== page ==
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tv   After the Bell  FOX Business  February 26, 2019 4:00pm-5:00pm EST

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this roller coaster of a session is ends in a nail-biter. okay? [closing bell rings] major averages fallen negative in the final hour of trade. the dow down 34. that will do it for "the claman countdown." don't move. it is "after the bell." connell: down day on wall street. so much news outside of markets today but we'll close up with the dow at the beginning of the day, then it was up, down, right now settle ising by 34 points lower. snaps a two-day winning streak. up and down, into positive territory. down two on s&p. five on nasdaq. i'm with you, i'm connell mcshane. melissa: i'm melissa francis this is "after the bell." more on big market movers. here is what is new at this hour. ♪ melissa: touching down in hanoi. president trump and kim jong-un
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arriving in vietnam for the second summit. the two leaders begin their negotiations tomorrow night as the commander-in-chief works to take on one of the biggest threats in the world, north korea's nuclear arsenal. back at home, major showdowns happening on capitol hill. fed chief jerome powell, top pharmaceutical ceos all on the hot seat. maxine waters first official shot at wall street after taking the helm at house financial services committee. the house is expected to vote shortly on resolution to overturn declaration of national emergency at the southern border. the latest on the state of play there. connell: a lot going on for the markets to look at. dragged down by caterpillar and home depot. of the get to ashley webster on the floor of the new york stock exchange today. >> connell, i thought we would finish positive. it all drifted away going into the closing bell. you mentioned home depot. let me talk about home depot. you can see down just about 1%. it has been a laggard since the
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opening bell all the way this morning. home detail giant posting weaker-than-expected fourth quarter results. they missed an revenue and earnings. the outlook was a little underwhelming to add to it. home depot says it is seeing slowing growth in the housing metrics, that is their words. good news, bad news from automaker fiat chrysler. on the bad side the company says it will cut nearly 1400 jobs at an assembly plant in illinois where it builds the jeep cherokee s is uv. it is eliminating one of three shifts. on good side, it will invest four 1/2 billion dollars in five plants, creating 6500 jobs in michigan, a new assembly plant in detroit. good news for that city. etsy, arts and craft site is on a roll. shares up more than 16% darks after blowing out earnings in the latest report. the revenue up 46%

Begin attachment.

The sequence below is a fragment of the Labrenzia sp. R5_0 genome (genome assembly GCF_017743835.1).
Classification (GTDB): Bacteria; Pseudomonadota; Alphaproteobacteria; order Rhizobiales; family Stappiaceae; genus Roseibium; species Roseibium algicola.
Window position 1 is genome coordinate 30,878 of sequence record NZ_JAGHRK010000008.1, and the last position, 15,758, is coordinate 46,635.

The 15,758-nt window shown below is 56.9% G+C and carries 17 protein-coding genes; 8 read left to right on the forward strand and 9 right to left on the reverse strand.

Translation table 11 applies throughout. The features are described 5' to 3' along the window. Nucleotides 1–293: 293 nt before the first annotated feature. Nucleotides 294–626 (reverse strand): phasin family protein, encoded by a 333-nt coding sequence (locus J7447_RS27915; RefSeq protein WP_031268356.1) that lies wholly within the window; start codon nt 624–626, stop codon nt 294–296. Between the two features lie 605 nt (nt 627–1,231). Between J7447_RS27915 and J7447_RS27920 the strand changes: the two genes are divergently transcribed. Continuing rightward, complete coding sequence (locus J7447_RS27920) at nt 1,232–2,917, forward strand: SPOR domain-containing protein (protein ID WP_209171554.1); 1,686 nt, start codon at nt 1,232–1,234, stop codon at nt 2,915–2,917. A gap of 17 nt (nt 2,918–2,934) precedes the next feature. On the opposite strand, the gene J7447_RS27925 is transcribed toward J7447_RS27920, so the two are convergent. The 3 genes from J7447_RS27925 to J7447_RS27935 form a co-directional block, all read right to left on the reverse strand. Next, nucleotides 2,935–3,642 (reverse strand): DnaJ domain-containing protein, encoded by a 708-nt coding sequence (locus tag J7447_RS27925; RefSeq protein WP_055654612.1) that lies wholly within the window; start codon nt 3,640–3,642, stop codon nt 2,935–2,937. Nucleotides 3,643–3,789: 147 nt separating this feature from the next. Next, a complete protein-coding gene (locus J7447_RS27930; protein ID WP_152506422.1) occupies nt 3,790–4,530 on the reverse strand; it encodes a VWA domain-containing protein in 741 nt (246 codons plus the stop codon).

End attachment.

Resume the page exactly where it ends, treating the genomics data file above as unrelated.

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year-over-year. the company sales, the company says sales have been helped by improved selling platform. competitive shipping prices, by the way, the active, number of active sellers growing 10% year-over-year. big day for etsy. that is a favorite of yours, connell. back to you. connell: know me so well. thanks, ash. melissa: i love etsy. fed chairman jerome powell facing tough questions from lawmakers today including 2020 hopeful senator elizabeth warren. edward lawrence with the latest on capitol hill. reporter: fed chair jerome powell defending rate hikes at end of last year and current monetary policy in front. senate banking committee. chairman powell stresses patience going forward with anymore rate hikes in a holding pattern for right now until at least inflation shows. >> in typical downturn, odds are much higher we'll wind up back at the zero lower bound again.
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inflation expectations are most important driver of actual inflation. reporter: the fed predicts inflation just under the 2% target range. there were political points in the hearing today. senator elizabeth warren grilling jerome powell, the fact since 2006, there have been zero bank mergers that have been denied by federal reserve. 3,000 went through. he said they get together with banks before submission is made, before public comment to see if it will go through. >> question i have about the suntrust and bb&t merger. is this one just going to be another rubberstamp? you already made the decision behind closed doors before the public gets a chance to weigh. >> no, not at all. no. we're going to conduct a very fair and open transparent process. reporter: senator warren running
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for president in 2020. the chairman is happy with a larger balance sheet going forward. because banks are holding more reserves they need a larger bank sheet. looking when to see they end the roleoff period of that balance sheet. other fed presidents said that could happen by the end. year. melissa. melissa: edward lawrence, thank you. connell: let's bring in the market panel. gary kaltbaum, also joined by liz peek foxnews.com columnist. both gary and liz are fox news contributors and on the fed, gary, i chuckle, i always love getting gary worked up on all fed matters. >> i love them. connell: thanks for joining us. this is a very patient man jay powell the man we're dealing with, just about everybody thinks he will not be losing his patience anytime soon. i guess we're set up, for what we're set up for, what do you think? >> well i just think that he knew how unpopular he was on wall street. and he had change his stance on